Thursday, 25 March 2010

Influence-->Sleeve Interface

Influences and idols are tricky things, aren't they? Whether you're Ryan Adams and his thankfully-as-yet-to-be-realised threat to re-record The Strokes' “This Is It” note for note, or someone less heard of like The Miracle Fortress, channelling the Beach Boys in an interesting, tangential way, they tend to act like a millstone round the neck more often than not. Jaded critics can appropriate their 'it's not like the old days' oeuvre on you, morose bedroom commentators can post dismissive one-liners about you on the Internet, all the while you're forever put in a certain box, be it consciously or otherwise, by music fans. Yet at the same time, all musicians are a slave to the music they've loved. How do you get it right?

What's sparked this is the new album by Fionn Regan. For those not in the know, Fionn Regan's an Irish singer-songwriter who came to prominence when his debut album, “The End of History” got Mercury-nominated in 2006. Personally, I thought it was a fantastic album, it had the intricate acoustic guitarplay of a Nick Drake, but without the whimsy. It was personal and touching at times, but it also had a bite, and Regan plucked the guitar like he had a grudge against it, producing marvellous, percussive, almost a vicious feel to some tracks. I highly recommend it and please don't let anything I'm about to say prejudice you against it.

Fionn Regan has a new album, “The Shadow of an Empire”, just out earlier this month. And...well, it sounds like a Bob Dylan tribute album. There wasn't really any traces of Dylan on his first, unless you took the “he's young, male and headstrong” view. But all the lyrical tics, the tempos, the instrumentation, the subject's all there. Listen to first track 'Protection Racket' and you'd think you were listening to a Dylan song. In fact, it might be one! Hold on a second, I just need to check this... can tell I've done my research. It's not. But you can infer from that I'm not a fan of Dylan.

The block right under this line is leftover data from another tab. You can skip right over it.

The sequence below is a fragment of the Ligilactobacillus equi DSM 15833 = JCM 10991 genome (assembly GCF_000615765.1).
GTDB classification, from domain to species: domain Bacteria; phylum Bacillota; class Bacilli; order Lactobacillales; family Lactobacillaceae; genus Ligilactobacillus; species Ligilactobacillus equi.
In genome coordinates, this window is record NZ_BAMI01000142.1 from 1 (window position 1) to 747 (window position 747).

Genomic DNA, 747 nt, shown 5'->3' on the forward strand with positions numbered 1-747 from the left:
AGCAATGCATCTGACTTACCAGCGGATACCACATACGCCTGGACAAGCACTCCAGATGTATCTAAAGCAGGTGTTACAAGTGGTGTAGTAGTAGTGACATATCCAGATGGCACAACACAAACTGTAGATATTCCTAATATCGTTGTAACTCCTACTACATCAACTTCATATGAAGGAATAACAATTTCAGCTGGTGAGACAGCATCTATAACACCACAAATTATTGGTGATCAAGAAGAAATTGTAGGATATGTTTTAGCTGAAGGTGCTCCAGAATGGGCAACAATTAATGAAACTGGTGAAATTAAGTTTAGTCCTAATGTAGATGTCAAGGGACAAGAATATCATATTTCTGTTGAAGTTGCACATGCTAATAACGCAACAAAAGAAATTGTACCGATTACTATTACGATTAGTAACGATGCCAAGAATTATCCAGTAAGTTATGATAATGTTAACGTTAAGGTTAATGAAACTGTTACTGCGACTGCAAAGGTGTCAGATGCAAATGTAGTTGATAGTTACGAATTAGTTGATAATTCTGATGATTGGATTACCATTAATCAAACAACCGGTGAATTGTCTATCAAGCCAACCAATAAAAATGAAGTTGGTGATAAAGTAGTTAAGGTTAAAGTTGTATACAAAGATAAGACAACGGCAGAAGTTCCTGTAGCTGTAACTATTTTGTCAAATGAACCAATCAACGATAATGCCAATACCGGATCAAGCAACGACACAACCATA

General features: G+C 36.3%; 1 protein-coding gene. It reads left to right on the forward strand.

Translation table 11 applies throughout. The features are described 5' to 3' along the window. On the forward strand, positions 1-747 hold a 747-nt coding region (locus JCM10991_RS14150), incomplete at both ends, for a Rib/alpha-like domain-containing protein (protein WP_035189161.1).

Anyhow, what I wanted to get at is, it's really awkward when musicians seem to become slaves to their influences. Hell, I know it's hard enough to avoid. In my day I've played in shit university bands and written more songs, and though I've not much discernable talent, I know how hard it is to not start writing a song from an idea in your head which is actually, um, the main hook of another song you like that's stuck in your head. But hey, there's only a limited number of melodies in the world, isn't there? Similarities are to be expected.

And sure, there's only a limited number of styles. Well, that's not strictly true, but it takes one innovator – or rather, one breakthrough innovator (which is why Burial's more likely to be cited as an influence I guess than, say, well, any other dubstep artist really?) to expand the range of styles new bands will tap in on. Unless they're an innovator. And they're probably not.

I don't really know where I'm going with this. I'm not even railing against something. Reviewers comparing artists to other artists acts as a good reference point for people like me. It'd be a nose/face biting incident for me to damn those. And wearing your influences on your sleeve isn't necessarily that much of a millstone. For example, the Horrors' style on “Primary Colours” had about as much originality as that fried chicken shop round the corner from you. But they had pretty damn good songs to back it up. In my book – you know, the book that values the actual music rather than intellectual posturing – that's perfectly fine. It's just...write memorable songs, do SOMETHING to make yourselves stand out, artists. Have influences, but don't show a desire to be them. We cool? Cool.